Summary: 2 of 5 on the book of Judges. This message is on Deborah and features a monologue that was presented by Betty Stacy who performed as Deborah.

The Verdict on Judges

One Decision from Victory

DEBORAH monologue

I am Deborah. I have had many roles in my life. First, and foremost I was just a humble homemaker, the wife of Lapidoth; a mother in Israel. But then I became a counselor to my people, next, a judge in their disputes, and finally a deliverer in time of war. I have been compared to Joan of Arc because like her, I rode in front of the Israelite armies and led them to victory. Appointed by God, and chosen by common consent of the people, I attained the high position of a judge: the only woman to do so.

After our great leader Joshua died, we rebelled against the command of God to drive the wicked and evil Canaanites from the land of Palestine. We were not only disobedient in allowing the Canaanites, Hittites, Amorites, Perizzites, Hivites and the Jebusites to remain and live among us, but we intermarried with them, and began to worship their Gods. We did evil in the eyes of the Lord. No wonder he was angry with us and allowed them to become our enemies, to plunder and to conquer us. But when things became too evil, and we were in great distress, we would turn to the Lord for help, and he would raise up a judge to save us. As long as that judge was alive our people were saved by our compassionate God. As soon as that judge died, the people turned to ways even more corrupt than before, refusing to give up their evil practices and stubborn ways.

First God raised up Othniel who overpowered the King of Aram and delivered our nation; then Ehud became judge, followed by Shamgar. The people followed each of these brave and mighty men until their death, when they returned to wickedness in the eyes of God.

After Ehud and Shamgar, God allowed the Israelites, because of their disobedience, to be sold into the hands of Jabin, King of Canaan. Jabin had been oppressing our people for twenty years. It was at this time that I began leading Israel as a prophetess. I held court under a palm tree between Ramah and Bethel. People came to me for help asking me to settle their disputes. I sat under this mighty palm and gave counsel as God gave me wisdom. But, I became frustrated and indignant at the weakness of our men, who seemed to be fearful of our enemies. I felt a call to rise up against their fear and complacency. And so I sought out Barak, who in the past had been one of Israel’s most capable military men. I sent for him to come from his home in Kedesh and together we worked out a plan for action against the enemy. I let him know that I was not afraid of Jabin, and I was not afraid of the commander of his army, Sisera, or of his 900 iron chariots. I reminded him that God had led our people out of the mighty oppression of Pharaoh; helped us cross the Red Sea and for forty years protected us in the wilderness. I told him that our God was mightier than Pharaoh or Jabin or Sisera.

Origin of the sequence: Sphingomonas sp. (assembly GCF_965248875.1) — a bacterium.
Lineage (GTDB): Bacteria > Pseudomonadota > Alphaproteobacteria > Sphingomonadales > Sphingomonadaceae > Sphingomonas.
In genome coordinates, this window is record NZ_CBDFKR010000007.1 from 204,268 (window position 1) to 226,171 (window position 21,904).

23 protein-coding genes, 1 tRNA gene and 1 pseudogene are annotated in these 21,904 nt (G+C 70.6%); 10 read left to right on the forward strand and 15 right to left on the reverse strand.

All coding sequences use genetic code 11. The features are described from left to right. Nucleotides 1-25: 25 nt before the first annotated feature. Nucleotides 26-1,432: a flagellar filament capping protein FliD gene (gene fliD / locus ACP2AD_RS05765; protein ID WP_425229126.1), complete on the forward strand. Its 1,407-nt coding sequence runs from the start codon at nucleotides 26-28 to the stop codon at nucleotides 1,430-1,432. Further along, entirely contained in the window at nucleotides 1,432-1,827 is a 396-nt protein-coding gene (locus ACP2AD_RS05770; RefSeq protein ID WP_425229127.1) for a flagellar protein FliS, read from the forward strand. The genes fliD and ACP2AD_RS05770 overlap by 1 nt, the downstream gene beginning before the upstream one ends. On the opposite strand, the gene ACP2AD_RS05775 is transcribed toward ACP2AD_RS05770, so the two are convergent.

When he still seemed fainthearted, I commanded him to "Go and pick out 10,000 men from the tribes of Napthali and Zebulun. And I convinced him that God WOULD deliver Sisera and his chariots and his multitudes into his hands."

Imagine my surprise when he, a mighty warrior, said, "If you will go with me, I will go. But if you won’t go with me, I won’t go." Without hesitation, I declared triumphantly, "I will surely go with you, but because of the way you are going about this, the honor will not be yours, for the Lord will hand Sisera over to a woman." Indeed, I did not need to sit home and ponder the matter. I arose immediately and went with him for I firmly believed that God would be our strength.

But when Barak saw how poorly armed the 10,000 men of Zebulun and Napthali were in the face of Sisera and his multitude of men and chariots, I had to urge him on, saying, "Go, for this is the day the Lord has given Sisera into your hands. Has not the Lord gone ahead of you?" AND IT WAS SO. The Lord routed Sisera and all his chariots and his army by the sword. Sisera, himself, had to abandon his chariot and flee on foot.

He fled to the tent of Jael, wife of Heber the Kenite, thinking he would be safe there, for there had been friendly relations between Jabin, the King, and Heber. Jael went out to meet Sisera, inviting him into her tent and saying, "Come my Lord, come right in. Don’t be afraid." So he entered the tent and she put him to bed. He asked for a drink of water and she brought him milk, comforting and covering him. But, when he fell asleep, Jael took a sharpened tent peg and a hammer, and drove the peg though his temple into the ground. And he died.

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Greg Nance

commented on Mar 31, 2007

This is an excellent lesson. It would be interesting to see the performance of the story before the lesson.

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